I don’t know if any other Japan Times readers have recently been to the sides of the Kanda and Zenpukuji rivers below Omiya Hachiman Shrine, but it is quite shocking what civil engineers are doing to the environment in the middle of Tokyo.

I just thought I’d let people know that a small grass-roots movement has started among local residents and that, on Friday, we petitioned the Third Division of the Tokyo Metropolitan Construction Department to reassess the effects of its flood-control project.

Omiya Hachiman Shrine, in Tokyo’s Suginami Ward, last year celebrated 950 years of existence. It’s thanks to this sacred ground that magnificent trees — some of them rare — have kept this part of the Zenpukuji River lush. However, flooding has occurred once every decade or so, and for this, the Metropolitan Government has ordered extensive construction to rectify the problem.

Since last year, construction to deepen the Zenpukuji has reached areas that are home, at least part of the year, to the kingfisher and many other wild birds. The project also threatens the existence of hundreds of sakura and other ancient trees that provide shade and beauty beside the river.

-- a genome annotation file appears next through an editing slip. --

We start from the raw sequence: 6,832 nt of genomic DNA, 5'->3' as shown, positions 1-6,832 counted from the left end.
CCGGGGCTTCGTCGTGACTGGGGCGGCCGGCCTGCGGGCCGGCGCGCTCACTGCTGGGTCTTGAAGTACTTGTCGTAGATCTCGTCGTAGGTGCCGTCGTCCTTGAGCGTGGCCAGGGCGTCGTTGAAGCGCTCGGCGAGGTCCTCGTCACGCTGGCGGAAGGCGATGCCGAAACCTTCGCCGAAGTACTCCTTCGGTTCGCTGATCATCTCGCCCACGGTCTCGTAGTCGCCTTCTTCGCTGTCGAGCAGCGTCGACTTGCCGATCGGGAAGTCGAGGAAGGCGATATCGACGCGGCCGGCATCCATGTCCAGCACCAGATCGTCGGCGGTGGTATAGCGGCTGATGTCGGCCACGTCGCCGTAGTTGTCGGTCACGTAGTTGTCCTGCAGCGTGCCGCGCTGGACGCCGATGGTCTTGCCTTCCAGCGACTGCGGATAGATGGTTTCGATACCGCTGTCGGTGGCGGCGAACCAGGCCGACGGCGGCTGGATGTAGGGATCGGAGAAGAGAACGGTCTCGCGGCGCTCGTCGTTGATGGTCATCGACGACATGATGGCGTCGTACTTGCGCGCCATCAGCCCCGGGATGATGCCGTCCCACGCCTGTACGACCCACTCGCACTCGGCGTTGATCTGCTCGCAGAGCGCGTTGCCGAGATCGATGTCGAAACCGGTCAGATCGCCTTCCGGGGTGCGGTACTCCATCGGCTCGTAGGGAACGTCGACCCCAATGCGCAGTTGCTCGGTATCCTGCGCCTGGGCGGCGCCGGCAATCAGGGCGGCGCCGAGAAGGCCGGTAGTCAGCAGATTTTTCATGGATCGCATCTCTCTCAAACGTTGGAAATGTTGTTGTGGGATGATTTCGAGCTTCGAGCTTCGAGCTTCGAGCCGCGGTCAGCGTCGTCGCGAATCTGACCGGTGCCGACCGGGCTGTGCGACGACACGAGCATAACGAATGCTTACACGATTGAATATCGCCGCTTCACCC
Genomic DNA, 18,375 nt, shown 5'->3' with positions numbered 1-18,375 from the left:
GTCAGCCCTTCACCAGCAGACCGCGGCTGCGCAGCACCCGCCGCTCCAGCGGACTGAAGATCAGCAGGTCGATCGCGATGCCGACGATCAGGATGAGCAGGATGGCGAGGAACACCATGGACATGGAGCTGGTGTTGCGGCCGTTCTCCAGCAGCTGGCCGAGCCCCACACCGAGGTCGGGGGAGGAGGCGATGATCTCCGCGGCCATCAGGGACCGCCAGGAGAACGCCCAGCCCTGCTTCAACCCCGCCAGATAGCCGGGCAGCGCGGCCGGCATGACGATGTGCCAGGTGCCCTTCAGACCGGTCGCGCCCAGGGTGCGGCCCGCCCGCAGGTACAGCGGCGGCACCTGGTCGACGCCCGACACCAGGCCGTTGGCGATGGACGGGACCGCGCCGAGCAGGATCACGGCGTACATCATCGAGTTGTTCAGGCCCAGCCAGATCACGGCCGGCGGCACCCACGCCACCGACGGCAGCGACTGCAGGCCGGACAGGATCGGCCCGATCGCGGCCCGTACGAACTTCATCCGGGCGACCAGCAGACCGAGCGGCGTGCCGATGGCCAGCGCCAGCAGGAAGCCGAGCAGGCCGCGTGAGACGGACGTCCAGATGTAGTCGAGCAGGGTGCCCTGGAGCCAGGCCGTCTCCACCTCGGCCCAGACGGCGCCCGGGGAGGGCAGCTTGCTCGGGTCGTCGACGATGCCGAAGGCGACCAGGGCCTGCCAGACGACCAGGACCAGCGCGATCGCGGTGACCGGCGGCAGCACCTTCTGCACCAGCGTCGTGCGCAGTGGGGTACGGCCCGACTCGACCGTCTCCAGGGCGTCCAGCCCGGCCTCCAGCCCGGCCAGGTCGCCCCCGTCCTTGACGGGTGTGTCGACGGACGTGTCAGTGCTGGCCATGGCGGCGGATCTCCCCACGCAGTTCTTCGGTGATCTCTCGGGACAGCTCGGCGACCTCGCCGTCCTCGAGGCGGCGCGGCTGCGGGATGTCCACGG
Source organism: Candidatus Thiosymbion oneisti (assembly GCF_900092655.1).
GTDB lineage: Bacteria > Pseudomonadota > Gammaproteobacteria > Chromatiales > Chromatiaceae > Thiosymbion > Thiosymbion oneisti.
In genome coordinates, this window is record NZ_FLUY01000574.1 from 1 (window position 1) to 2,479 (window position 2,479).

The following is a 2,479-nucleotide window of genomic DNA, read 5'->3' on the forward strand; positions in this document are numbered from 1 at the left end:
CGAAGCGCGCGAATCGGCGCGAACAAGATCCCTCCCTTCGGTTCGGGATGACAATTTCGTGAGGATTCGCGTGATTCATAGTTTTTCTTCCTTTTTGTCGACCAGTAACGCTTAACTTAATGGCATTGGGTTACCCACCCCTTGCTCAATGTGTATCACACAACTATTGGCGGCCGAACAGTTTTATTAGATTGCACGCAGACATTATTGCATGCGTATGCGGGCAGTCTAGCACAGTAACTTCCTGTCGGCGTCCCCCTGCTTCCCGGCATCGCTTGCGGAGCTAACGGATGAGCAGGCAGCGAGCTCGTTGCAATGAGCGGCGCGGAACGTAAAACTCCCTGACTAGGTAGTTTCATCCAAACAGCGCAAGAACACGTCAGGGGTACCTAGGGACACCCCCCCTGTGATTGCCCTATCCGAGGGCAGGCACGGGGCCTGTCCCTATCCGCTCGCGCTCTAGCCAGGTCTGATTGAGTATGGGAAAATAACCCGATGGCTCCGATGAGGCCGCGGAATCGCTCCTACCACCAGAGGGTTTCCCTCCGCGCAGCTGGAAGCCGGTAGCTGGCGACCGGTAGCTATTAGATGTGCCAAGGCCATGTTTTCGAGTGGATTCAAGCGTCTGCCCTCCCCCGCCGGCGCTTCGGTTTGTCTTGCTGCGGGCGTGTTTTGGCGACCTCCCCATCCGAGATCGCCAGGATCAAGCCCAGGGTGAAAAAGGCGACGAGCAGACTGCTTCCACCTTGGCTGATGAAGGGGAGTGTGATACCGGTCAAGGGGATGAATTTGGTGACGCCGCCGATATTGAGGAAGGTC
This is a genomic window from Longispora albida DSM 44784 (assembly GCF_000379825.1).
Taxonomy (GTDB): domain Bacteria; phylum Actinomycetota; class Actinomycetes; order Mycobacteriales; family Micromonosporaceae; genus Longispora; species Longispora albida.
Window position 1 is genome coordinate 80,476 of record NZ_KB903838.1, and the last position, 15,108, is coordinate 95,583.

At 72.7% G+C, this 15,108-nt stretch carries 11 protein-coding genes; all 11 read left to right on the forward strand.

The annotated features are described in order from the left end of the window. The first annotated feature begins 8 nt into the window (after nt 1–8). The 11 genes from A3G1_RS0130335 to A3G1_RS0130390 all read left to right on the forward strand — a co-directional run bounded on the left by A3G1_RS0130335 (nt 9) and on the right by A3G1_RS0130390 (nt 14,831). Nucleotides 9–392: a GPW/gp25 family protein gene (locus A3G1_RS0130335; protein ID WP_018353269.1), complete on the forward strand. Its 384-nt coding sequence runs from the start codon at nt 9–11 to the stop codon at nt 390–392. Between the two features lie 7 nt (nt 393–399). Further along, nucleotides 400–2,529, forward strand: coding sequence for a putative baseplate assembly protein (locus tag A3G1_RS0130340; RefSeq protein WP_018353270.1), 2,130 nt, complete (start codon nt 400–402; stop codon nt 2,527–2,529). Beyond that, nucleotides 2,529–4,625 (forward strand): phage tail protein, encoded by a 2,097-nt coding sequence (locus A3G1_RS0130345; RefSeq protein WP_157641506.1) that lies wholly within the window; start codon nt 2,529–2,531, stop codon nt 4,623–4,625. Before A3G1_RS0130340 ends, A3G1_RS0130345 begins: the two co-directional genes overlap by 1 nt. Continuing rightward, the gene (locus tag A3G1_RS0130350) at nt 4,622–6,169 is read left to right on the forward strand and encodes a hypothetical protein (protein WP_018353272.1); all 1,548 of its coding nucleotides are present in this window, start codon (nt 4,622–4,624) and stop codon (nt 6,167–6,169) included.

This colossal project was OK’d years before the Tohoku earthquake and the announcement that Tokyo would be the site of the 2020 Olympics. Our petition simply asks that the Tokyo government:

Assess the efficacy of construction done so far downriver.

Study the environmental impact on the area’s wildlife.

Consider excluding “Wadabori Park” from further destruction because of the diversity of wildlife nurtured there by the pond, river and trees together.

Residents must be protected from flooding, but there must be more cost-effective and less damaging ways to continue with this construction. Once the birds lose this environment, they are never coming back.

maya moore

The opinions expressed in this letter to the editor are the writer’s own and do not necessarily reflect the policies of The Japan Times.

In a time of both misinformation and too much information, quality journalism is more crucial than ever.
By subscribing, you can help us get the story right.